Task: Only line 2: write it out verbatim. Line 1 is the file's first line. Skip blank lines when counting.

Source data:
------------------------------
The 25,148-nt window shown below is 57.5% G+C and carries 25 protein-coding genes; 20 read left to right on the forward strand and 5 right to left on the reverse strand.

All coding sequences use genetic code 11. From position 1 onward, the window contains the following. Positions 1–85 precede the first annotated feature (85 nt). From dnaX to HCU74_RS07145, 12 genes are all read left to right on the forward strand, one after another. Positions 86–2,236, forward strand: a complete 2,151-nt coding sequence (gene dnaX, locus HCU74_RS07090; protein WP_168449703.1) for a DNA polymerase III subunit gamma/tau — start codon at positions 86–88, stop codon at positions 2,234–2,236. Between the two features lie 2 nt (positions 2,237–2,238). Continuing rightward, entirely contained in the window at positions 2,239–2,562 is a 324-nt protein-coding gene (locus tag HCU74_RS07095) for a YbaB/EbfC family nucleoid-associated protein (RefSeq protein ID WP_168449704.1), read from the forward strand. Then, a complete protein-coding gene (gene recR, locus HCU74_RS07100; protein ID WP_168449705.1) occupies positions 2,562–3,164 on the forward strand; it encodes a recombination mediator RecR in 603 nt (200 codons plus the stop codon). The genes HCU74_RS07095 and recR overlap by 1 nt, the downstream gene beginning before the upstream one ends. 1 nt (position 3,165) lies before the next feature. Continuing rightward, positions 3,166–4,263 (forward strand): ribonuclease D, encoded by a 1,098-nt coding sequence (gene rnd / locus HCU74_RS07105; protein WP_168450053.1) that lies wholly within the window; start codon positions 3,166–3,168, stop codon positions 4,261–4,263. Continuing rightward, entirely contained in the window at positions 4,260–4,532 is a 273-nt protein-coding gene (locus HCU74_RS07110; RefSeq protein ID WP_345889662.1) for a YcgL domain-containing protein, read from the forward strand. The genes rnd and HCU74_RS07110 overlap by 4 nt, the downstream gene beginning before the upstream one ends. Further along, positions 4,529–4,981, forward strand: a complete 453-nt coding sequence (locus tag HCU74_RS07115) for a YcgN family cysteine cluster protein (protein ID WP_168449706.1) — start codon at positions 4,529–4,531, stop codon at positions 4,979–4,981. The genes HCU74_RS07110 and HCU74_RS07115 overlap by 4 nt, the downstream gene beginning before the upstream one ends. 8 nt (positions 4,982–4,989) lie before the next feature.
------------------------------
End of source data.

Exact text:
All coding sequences use genetic code 11. From position 1 onward, the window contains the following. Positions 1–85 precede the first annotated feature (85 nt). From dnaX to HCU74_RS07145, 12 genes are all read left to right on the forward strand, one after another. Positions 86–2,236, forward strand: a complete 2,151-nt coding sequence (gene dnaX, locus HCU74_RS07090; protein WP_168449703.1) for a DNA polymerase III subunit gamma/tau — start codon at positions 86–88, stop codon at positions 2,234–2,236. Between the two features lie 2 nt (positions 2,237–2,238). Continuing rightward, entirely contained in the window at positions 2,239–2,562 is a 324-nt protein-coding gene (locus tag HCU74_RS07095) for a YbaB/EbfC family nucleoid-associated protein (RefSeq protein ID WP_168449704.1), read from the forward strand. Then, a complete protein-coding gene (gene recR, locus HCU74_RS07100; protein ID WP_168449705.1) occupies positions 2,562–3,164 on the forward strand; it encodes a recombination mediator RecR in 603 nt (200 codons plus the stop codon). The genes HCU74_RS07095 and recR overlap by 1 nt, the downstream gene beginning before the upstream one ends. 1 nt (position 3,165) lies before the next feature. Continuing rightward, positions 3,166–4,263 (forward strand): ribonuclease D, encoded by a 1,098-nt coding sequence (gene rnd / locus HCU74_RS07105; protein WP_168450053.1) that lies wholly within the window; start codon positions 3,166–3,168, stop codon positions 4,261–4,263. Continuing rightward, entirely contained in the window at positions 4,260–4,532 is a 273-nt protein-coding gene (locus HCU74_RS07110; RefSeq protein ID WP_345889662.1) for a YcgL domain-containing protein, read from the forward strand. The genes rnd and HCU74_RS07110 overlap by 4 nt, the downstream gene beginning before the upstream one ends. Further along, positions 4,529–4,981, forward strand: a complete 453-nt coding sequence (locus tag HCU74_RS07115) for a YcgN family cysteine cluster protein (protein ID WP_168449706.1) — start codon at positions 4,529–4,531, stop codon at positions 4,979–4,981. The genes HCU74_RS07110 and HCU74_RS07115 overlap by 4 nt, the downstream gene beginning before the upstream one ends. 8 nt (positions 4,982–4,989) lie before the next feature.